Raising Money

As election results sink in and so many are asking what now, one answer is to support those nonprofits that work in the areas likely to be most affected:  health care, immigration, gay rights, racism, sexism, real news, and so on.  But the list is long and one cannot support every worthy group.  As too often happens, inertia sets in.

I don’t know what to do, so I do nothing.

Then, I get an email asking me to support the work of this or that organization.  A good untitledorganization.  One I’ve considered supporting, but somehow haven’t.  This isn’t the first ask from the organization—it may not even be the second or fifth.  But this time, I click on the Donate button and become a supporter.

They get my support because I do believe in their cause; and—mainly—they made it very easy for me to do what I wanted to do.

That last is really important.  Too often we (and especially our board members) caution against asking too often.  A one-time ask, however, often ends up at the edge of the desk, the bottom of the email list.  All good intentions aside, too often that means that the prospect never becomes a donor and the donor never re-ups their gift.

It’s no secret that the single largest reason for not making a charitable gift is that no one asked.  But a very close second is the fact that no one asked often enough.

Beyond asking, of course, an organization has to give you reason to support them. An ask should not just be a request with your palm up, it should also be a handshake showing the prospective donor what their gift will do. How well an organization does this often depends on their size.

It is hard for small nonprofits to raise money.  They don’t have the visibility, the prospect pools, the staff or board to go out and ask people to support the work they do.  Too often, because of that, giving to a small organization is hard work.

Large organizations, on the other hand, are often in the news, highlighted in the lists of organizations to support, have the resources—cash and staff—to reach out in a variety of way, and have board members with long tentacles that they are willing to use. And so, each year, they raise more money, become stronger and more likely to increase their fundraising results.

The rest of us, the more than 80% who have operating budgets of under $1,000,000—and especially the almost 70% of all public charities whose budgets are under $500,000—struggle to stay open and impact their communities in measurable ways.  And yet, they do.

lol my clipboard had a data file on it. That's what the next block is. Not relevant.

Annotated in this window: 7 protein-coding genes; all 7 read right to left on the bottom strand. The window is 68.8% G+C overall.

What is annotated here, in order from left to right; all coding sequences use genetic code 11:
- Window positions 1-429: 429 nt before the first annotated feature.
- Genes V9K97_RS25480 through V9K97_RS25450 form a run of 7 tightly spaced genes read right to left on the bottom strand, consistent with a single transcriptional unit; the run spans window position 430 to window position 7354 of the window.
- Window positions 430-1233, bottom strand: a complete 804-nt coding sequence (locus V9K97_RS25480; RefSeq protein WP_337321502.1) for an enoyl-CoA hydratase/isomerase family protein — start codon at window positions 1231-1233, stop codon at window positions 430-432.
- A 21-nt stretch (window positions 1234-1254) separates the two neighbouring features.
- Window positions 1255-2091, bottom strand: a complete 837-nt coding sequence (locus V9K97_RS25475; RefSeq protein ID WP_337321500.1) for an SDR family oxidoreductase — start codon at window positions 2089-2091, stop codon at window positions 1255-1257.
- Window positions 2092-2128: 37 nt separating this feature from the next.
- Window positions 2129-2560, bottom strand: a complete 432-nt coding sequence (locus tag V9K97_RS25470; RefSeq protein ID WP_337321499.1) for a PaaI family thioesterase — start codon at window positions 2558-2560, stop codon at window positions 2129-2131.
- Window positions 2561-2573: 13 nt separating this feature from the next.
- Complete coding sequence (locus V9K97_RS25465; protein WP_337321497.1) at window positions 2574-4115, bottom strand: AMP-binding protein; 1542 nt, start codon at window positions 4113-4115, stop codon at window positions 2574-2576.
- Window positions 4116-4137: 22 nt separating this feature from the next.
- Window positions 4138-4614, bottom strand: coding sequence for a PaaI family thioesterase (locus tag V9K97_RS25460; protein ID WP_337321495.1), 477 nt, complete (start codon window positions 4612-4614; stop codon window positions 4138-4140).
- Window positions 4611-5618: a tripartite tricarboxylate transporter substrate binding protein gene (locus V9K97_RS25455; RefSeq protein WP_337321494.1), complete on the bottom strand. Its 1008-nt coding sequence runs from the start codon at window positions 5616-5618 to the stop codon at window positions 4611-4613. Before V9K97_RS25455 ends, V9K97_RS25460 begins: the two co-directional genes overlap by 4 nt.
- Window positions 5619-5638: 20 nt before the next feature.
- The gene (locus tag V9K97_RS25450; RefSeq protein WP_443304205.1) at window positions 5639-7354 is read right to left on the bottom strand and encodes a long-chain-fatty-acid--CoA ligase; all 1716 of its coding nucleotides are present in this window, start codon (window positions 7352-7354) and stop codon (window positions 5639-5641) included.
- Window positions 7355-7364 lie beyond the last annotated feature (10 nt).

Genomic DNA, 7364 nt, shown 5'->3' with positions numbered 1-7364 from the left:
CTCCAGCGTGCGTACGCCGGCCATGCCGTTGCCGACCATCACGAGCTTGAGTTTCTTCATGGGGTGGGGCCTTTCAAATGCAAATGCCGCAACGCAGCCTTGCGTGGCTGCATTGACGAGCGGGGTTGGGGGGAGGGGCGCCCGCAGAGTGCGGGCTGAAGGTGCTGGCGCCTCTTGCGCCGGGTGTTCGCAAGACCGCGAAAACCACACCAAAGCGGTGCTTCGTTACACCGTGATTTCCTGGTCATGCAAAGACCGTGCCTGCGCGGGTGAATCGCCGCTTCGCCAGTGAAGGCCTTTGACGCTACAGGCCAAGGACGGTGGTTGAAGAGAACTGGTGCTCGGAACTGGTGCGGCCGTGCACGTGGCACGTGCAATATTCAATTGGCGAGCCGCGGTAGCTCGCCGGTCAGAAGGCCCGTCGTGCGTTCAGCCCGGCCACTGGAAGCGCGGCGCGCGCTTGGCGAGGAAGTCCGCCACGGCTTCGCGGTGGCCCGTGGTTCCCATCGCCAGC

If you work at a small organization, know that making it easier for your donors to give will, in turn, make it easier for you to make a difference for your cause and/or your clients.

Making it easier for them, no doubt, will at the start make it harder for you.  Saying you are too busy to do anything different will not allow for the change that more than ever is needed.

When you feel like despairing, about the world, the problems your clients and your organization face, don’t fall into the trap of letting inertia take over.  Think how you can make it easier for those who know about you to make a gift; and what you can do to make more people know about you.

 

Janet Levine works with nonprofits, helping to move them from mired to inspired.  She can help you make supporting your organization easier for donors and to increase your fundraising results.  Go to www.janetlevineconsulting.com to learn more or email Janet at Janet@JanetLevineConsulting.com.

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About janetlevineconsulting

For over 20 years, Janet Levine has worked for and with nonprofit and educational organizations, helping to grow their advancement programs. Her consulting company, Janet Levine Consulting, serves a wide range of organizations from small, all-volunteer agencies to major national organizations. She regularly teaches courses in non-profit management, fundraising and grant development, both face-to-face and online at http://courses.lmlearningstation.com/. In addition to her nonprofit work, Janet brings years of experience as a business and sales manager in the for-profit sector. She has an MBA from the Graziadio School of Business at Pepperdine University.
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